On the whole, this survey provides some good information. It's mostly consistent with the informal exit polling that was done on Election Day that shows Minneapolis voters made a fairly easy transition to RCV, and preferred it to the previous method. I look forward to the City-funded survey and evaluation report by Saint Cloud State - and commend interim Elections Director Pat O'Connor for choosing to contract with them - which will go into more depth, have a smaller sampling error, and hopefully present the facts in a more even-handed, neutral, and informative way.

Riverside Bike Lane Update

A co-owner of the Hard Times Cafe brought an issue with the new Riverside bike lanes to our office's attention, and I'm happy to report it's been (mostly) resolved. 19th Ave S used to have two southbound left turn lanes onto Riverside - but after the 4-to-3 conversion, there's only one eastbound travel lane on Riverside. This forced drivers who turned from the righthand left turn lane to either merge during a turn (never a good idea) or drive in a bike lane until they could merge (also inadvisable).

We alerted Public Works staff, who went out and changed both the street markings and the sign at 19th and Riverside, turning that right lane into a right-turn-only lane. Thanks to alert small business owners and Public Works for getting this taken care of.

There's one other issue that needs to be addressed: a bus stop very close to the corner, on the right side of 19th. I suspect that buses will have some difficulty merging into the left lane to follow their route down Riverside, so we'll have to come up with a better long-term solution, working with Metro Transit.

Friday, November 13, 2009

Riverside Ave Bike Lanes

Public Works staff has striped bike lanes on Riverside Avenue and 4th St S, all the way from 15th Ave S to Franklin. This was made possible - with no loss of off-street parking - by converting the road from a 4-lane to a 3-lane for much of its length.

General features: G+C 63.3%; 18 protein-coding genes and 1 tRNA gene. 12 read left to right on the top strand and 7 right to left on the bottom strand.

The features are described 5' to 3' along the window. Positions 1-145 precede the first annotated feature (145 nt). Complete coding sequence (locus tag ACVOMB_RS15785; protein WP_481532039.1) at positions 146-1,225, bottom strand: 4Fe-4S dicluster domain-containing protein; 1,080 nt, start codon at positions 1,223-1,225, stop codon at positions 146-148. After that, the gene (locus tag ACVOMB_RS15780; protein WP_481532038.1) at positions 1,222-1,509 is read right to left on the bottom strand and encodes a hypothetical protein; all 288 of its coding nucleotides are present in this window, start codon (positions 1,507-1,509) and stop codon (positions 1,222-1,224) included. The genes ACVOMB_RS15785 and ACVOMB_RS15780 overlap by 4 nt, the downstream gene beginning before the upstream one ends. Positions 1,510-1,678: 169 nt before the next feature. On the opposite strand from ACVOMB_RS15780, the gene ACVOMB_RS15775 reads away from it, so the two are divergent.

Public Health Advisory Appointee Needed

One of the few appointments I get to make directly is to the Public Health Advisory Commission (PHAC). For the last few years, that position has been filled by former Council Member Paul Zerby. Paul has decided to step down, and I thank him for his great service, bringing forward issues such as binge drinking and responding to Council areas of interest including phthalates.

I have been letting residents know that I'm looking for a new appointee, and applications have started coming in. I've committed to make a decision in December, so if you're interested in serving on PHAC, please fill out an application as soon as possible and send it into the City Clerk's office.

Hennepin and First Bike Lanes

There's been a lot of complaining both in the cycling community and from drivers in the local media about the changes to Hennepin and First Avenues. Those changes include allowing two-way traffic on both streets (which had been one-ways since the '80s), removing the middle-of-the-street bike lanes on Hennepin, installing new bus/bike/right turn lanes on Hennepin, and implementing an exciting, innovative new form of bikeway on First. This bikeway consists of a bike-only lane that hugs the curb. During peak hours, it's next to two lanes of moving traffic. During non-peak hours, parking is to the left of the bike lane.